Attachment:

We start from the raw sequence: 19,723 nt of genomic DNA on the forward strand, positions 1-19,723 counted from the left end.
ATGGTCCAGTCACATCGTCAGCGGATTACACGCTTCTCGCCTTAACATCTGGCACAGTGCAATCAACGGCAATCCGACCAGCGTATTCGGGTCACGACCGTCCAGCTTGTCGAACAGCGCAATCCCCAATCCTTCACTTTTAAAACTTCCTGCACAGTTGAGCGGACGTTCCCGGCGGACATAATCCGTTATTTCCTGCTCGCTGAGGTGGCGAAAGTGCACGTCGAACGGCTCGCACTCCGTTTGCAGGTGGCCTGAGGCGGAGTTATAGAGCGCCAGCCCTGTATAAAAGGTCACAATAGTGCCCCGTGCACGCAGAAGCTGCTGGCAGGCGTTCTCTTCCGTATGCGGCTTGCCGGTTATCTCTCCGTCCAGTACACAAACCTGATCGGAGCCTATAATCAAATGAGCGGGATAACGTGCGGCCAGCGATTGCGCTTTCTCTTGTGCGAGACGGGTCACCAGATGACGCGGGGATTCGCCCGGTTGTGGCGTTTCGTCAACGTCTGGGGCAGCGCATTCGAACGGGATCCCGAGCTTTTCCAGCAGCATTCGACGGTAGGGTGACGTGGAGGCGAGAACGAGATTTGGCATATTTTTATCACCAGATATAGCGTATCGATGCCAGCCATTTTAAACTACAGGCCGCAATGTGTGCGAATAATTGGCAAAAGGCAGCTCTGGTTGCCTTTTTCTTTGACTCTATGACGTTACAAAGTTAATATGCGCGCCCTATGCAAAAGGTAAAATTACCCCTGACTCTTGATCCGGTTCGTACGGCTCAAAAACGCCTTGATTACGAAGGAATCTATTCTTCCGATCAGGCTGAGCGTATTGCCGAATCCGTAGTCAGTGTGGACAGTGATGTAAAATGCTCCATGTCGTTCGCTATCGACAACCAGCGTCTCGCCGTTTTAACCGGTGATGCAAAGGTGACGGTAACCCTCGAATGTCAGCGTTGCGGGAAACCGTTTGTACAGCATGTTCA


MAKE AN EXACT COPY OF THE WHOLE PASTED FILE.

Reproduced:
We start from the raw sequence: 19,723 nt of genomic DNA on the forward strand, positions 1-19,723 counted from the left end.
ATGGTCCAGTCACATCGTCAGCGGATTACACGCTTCTCGCCTTAACATCTGGCACAGTGCAATCAACGGCAATCCGACCAGCGTATTCGGGTCACGACCGTCCAGCTTGTCGAACAGCGCAATCCCCAATCCTTCACTTTTAAAACTTCCTGCACAGTTGAGCGGACGTTCCCGGCGGACATAATCCGTTATTTCCTGCTCGCTGAGGTGGCGAAAGTGCACGTCGAACGGCTCGCACTCCGTTTGCAGGTGGCCTGAGGCGGAGTTATAGAGCGCCAGCCCTGTATAAAAGGTCACAATAGTGCCCCGTGCACGCAGAAGCTGCTGGCAGGCGTTCTCTTCCGTATGCGGCTTGCCGGTTATCTCTCCGTCCAGTACACAAACCTGATCGGAGCCTATAATCAAATGAGCGGGATAACGTGCGGCCAGCGATTGCGCTTTCTCTTGTGCGAGACGGGTCACCAGATGACGCGGGGATTCGCCCGGTTGTGGCGTTTCGTCAACGTCTGGGGCAGCGCATTCGAACGGGATCCCGAGCTTTTCCAGCAGCATTCGACGGTAGGGTGACGTGGAGGCGAGAACGAGATTTGGCATATTTTTATCACCAGATATAGCGTATCGATGCCAGCCATTTTAAACTACAGGCCGCAATGTGTGCGAATAATTGGCAAAAGGCAGCTCTGGTTGCCTTTTTCTTTGACTCTATGACGTTACAAAGTTAATATGCGCGCCCTATGCAAAAGGTAAAATTACCCCTGACTCTTGATCCGGTTCGTACGGCTCAAAAACGCCTTGATTACGAAGGAATCTATTCTTCCGATCAGGCTGAGCGTATTGCCGAATCCGTAGTCAGTGTGGACAGTGATGTAAAATGCTCCATGTCGTTCGCTATCGACAACCAGCGTCTCGCCGTTTTAACCGGTGATGCAAAGGTGACGGTAACCCTCGAATGTCAGCGTTGCGGGAAACCGTTTGTACAGCATGTTCA